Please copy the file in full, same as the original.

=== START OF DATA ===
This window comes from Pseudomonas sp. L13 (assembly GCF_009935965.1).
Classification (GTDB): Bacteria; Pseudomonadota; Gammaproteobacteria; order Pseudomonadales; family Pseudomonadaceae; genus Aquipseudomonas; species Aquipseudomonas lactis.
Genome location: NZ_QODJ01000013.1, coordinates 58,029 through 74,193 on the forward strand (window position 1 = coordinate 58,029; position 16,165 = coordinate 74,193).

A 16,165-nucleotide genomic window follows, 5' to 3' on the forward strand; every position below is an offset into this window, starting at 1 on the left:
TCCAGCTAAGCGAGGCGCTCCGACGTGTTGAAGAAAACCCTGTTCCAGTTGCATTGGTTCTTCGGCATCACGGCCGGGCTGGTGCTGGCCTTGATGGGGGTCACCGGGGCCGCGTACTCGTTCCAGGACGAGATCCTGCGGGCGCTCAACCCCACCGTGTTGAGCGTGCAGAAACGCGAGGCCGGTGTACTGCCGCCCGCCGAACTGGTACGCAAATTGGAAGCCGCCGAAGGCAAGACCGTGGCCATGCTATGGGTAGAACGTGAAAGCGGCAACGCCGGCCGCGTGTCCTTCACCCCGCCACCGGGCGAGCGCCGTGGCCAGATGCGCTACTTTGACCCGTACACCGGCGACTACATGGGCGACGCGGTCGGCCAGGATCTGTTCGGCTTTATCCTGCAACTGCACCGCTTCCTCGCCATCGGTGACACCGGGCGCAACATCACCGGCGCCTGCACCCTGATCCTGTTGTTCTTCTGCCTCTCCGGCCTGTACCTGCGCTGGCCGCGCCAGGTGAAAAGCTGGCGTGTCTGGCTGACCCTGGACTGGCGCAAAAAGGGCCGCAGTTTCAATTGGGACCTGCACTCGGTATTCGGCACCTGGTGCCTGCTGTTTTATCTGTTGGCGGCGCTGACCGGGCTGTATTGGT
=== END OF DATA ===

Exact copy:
This window comes from Pseudomonas sp. L13 (assembly GCF_009935965.1).
Classification (GTDB): Bacteria; Pseudomonadota; Gammaproteobacteria; order Pseudomonadales; family Pseudomonadaceae; genus Aquipseudomonas; species Aquipseudomonas lactis.
Genome location: NZ_QODJ01000013.1, coordinates 58,029 through 74,193 on the forward strand (window position 1 = coordinate 58,029; position 16,165 = coordinate 74,193).

A 16,165-nucleotide genomic window follows, 5' to 3' on the forward strand; every position below is an offset into this window, starting at 1 on the left:
TCCAGCTAAGCGAGGCGCTCCGACGTGTTGAAGAAAACCCTGTTCCAGTTGCATTGGTTCTTCGGCATCACGGCCGGGCTGGTGCTGGCCTTGATGGGGGTCACCGGGGCCGCGTACTCGTTCCAGGACGAGATCCTGCGGGCGCTCAACCCCACCGTGTTGAGCGTGCAGAAACGCGAGGCCGGTGTACTGCCGCCCGCCGAACTGGTACGCAAATTGGAAGCCGCCGAAGGCAAGACCGTGGCCATGCTATGGGTAGAACGTGAAAGCGGCAACGCCGGCCGCGTGTCCTTCACCCCGCCACCGGGCGAGCGCCGTGGCCAGATGCGCTACTTTGACCCGTACACCGGCGACTACATGGGCGACGCGGTCGGCCAGGATCTGTTCGGCTTTATCCTGCAACTGCACCGCTTCCTCGCCATCGGTGACACCGGGCGCAACATCACCGGCGCCTGCACCCTGATCCTGTTGTTCTTCTGCCTCTCCGGCCTGTACCTGCGCTGGCCGCGCCAGGTGAAAAGCTGGCGTGTCTGGCTGACCCTGGACTGGCGCAAAAAGGGCCGCAGTTTCAATTGGGACCTGCACTCGGTATTCGGCACCTGGTGCCTGCTGTTTTATCTGTTGGCGGCGCTGACCGGGCTGTATTGGT